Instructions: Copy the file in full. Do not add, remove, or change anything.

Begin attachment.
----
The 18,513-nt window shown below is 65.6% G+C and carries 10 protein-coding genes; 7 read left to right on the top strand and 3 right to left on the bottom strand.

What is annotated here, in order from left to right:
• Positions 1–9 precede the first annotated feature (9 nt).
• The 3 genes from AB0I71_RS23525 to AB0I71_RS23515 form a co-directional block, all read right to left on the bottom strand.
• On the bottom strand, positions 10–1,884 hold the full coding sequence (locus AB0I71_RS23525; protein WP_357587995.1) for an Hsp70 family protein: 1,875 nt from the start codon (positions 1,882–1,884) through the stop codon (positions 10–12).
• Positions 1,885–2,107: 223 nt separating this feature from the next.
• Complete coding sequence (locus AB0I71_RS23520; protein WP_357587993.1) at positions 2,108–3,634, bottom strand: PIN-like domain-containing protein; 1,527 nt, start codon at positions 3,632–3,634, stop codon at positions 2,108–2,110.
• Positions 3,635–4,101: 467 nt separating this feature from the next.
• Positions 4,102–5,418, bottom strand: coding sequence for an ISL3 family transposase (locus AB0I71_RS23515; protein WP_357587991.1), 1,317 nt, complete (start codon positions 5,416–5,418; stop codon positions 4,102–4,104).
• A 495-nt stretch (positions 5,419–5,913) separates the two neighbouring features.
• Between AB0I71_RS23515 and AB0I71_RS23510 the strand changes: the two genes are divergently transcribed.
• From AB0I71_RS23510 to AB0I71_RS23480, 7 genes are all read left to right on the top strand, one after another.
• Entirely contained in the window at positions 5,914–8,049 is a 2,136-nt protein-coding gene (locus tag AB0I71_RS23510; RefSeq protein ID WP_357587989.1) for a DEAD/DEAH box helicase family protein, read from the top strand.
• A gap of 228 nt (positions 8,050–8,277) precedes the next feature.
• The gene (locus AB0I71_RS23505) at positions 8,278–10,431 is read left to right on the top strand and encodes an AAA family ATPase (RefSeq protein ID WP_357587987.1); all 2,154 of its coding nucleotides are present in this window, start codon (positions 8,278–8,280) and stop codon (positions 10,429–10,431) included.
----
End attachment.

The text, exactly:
The 18,513-nt window shown below is 65.6% G+C and carries 10 protein-coding genes; 7 read left to right on the top strand and 3 right to left on the bottom strand.

What is annotated here, in order from left to right:
• Positions 1–9 precede the first annotated feature (9 nt).
• The 3 genes from AB0I71_RS23525 to AB0I71_RS23515 form a co-directional block, all read right to left on the bottom strand.
• On the bottom strand, positions 10–1,884 hold the full coding sequence (locus AB0I71_RS23525; protein WP_357587995.1) for an Hsp70 family protein: 1,875 nt from the start codon (positions 1,882–1,884) through the stop codon (positions 10–12).
• Positions 1,885–2,107: 223 nt separating this feature from the next.
• Complete coding sequence (locus AB0I71_RS23520; protein WP_357587993.1) at positions 2,108–3,634, bottom strand: PIN-like domain-containing protein; 1,527 nt, start codon at positions 3,632–3,634, stop codon at positions 2,108–2,110.
• Positions 3,635–4,101: 467 nt separating this feature from the next.
• Positions 4,102–5,418, bottom strand: coding sequence for an ISL3 family transposase (locus AB0I71_RS23515; protein WP_357587991.1), 1,317 nt, complete (start codon positions 5,416–5,418; stop codon positions 4,102–4,104).
• A 495-nt stretch (positions 5,419–5,913) separates the two neighbouring features.
• Between AB0I71_RS23515 and AB0I71_RS23510 the strand changes: the two genes are divergently transcribed.
• From AB0I71_RS23510 to AB0I71_RS23480, 7 genes are all read left to right on the top strand, one after another.
• Entirely contained in the window at positions 5,914–8,049 is a 2,136-nt protein-coding gene (locus tag AB0I71_RS23510; RefSeq protein ID WP_357587989.1) for a DEAD/DEAH box helicase family protein, read from the top strand.
• A gap of 228 nt (positions 8,050–8,277) precedes the next feature.
• The gene (locus AB0I71_RS23505) at positions 8,278–10,431 is read left to right on the top strand and encodes an AAA family ATPase (RefSeq protein ID WP_357587987.1); all 2,154 of its coding nucleotides are present in this window, start codon (positions 8,278–8,280) and stop codon (positions 10,429–10,431) included.